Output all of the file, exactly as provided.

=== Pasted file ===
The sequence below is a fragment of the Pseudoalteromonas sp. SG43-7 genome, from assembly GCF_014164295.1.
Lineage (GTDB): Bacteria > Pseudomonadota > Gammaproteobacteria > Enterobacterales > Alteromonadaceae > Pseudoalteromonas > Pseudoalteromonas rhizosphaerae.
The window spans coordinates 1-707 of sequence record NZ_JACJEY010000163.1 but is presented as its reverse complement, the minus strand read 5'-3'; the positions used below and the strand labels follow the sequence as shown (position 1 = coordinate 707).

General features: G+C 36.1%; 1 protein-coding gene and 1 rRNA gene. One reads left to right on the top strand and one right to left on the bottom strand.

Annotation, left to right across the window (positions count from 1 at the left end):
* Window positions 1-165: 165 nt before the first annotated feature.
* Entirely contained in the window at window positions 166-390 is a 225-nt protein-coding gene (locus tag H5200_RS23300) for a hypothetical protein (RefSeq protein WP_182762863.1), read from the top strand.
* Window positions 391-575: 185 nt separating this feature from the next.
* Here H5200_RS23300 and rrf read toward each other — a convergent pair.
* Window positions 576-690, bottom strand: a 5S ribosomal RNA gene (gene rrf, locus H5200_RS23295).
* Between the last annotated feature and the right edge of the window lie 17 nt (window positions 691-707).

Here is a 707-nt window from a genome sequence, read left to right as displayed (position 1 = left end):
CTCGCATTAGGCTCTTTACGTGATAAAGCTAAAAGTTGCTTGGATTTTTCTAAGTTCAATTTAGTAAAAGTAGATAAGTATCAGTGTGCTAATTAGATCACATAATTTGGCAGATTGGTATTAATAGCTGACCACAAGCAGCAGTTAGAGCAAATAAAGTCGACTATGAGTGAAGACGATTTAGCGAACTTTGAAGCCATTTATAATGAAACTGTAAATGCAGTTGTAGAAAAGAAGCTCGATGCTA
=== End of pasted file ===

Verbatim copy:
The sequence below is a fragment of the Pseudoalteromonas sp. SG43-7 genome, from assembly GCF_014164295.1.
Lineage (GTDB): Bacteria > Pseudomonadota > Gammaproteobacteria > Enterobacterales > Alteromonadaceae > Pseudoalteromonas > Pseudoalteromonas rhizosphaerae.
The window spans coordinates 1-707 of sequence record NZ_JACJEY010000163.1 but is presented as its reverse complement, the minus strand read 5'-3'; the positions used below and the strand labels follow the sequence as shown (position 1 = coordinate 707).

General features: G+C 36.1%; 1 protein-coding gene and 1 rRNA gene. One reads left to right on the top strand and one right to left on the bottom strand.

Annotation, left to right across the window (positions count from 1 at the left end):
* Window positions 1-165: 165 nt before the first annotated feature.
* Entirely contained in the window at window positions 166-390 is a 225-nt protein-coding gene (locus tag H5200_RS23300) for a hypothetical protein (RefSeq protein WP_182762863.1), read from the top strand.
* Window positions 391-575: 185 nt separating this feature from the next.
* Here H5200_RS23300 and rrf read toward each other — a convergent pair.
* Window positions 576-690, bottom strand: a 5S ribosomal RNA gene (gene rrf, locus H5200_RS23295).
* Between the last annotated feature and the right edge of the window lie 17 nt (window positions 691-707).

Here is a 707-nt window from a genome sequence, read left to right as displayed (position 1 = left end):
CTCGCATTAGGCTCTTTACGTGATAAAGCTAAAAGTTGCTTGGATTTTTCTAAGTTCAATTTAGTAAAAGTAGATAAGTATCAGTGTGCTAATTAGATCACATAATTTGGCAGATTGGTATTAATAGCTGACCACAAGCAGCAGTTAGAGCAAATAAAGTCGACTATGAGTGAAGACGATTTAGCGAACTTTGAAGCCATTTATAATGAAACTGTAAATGCAGTTGTAGAAAAGAAGCTCGATGCTA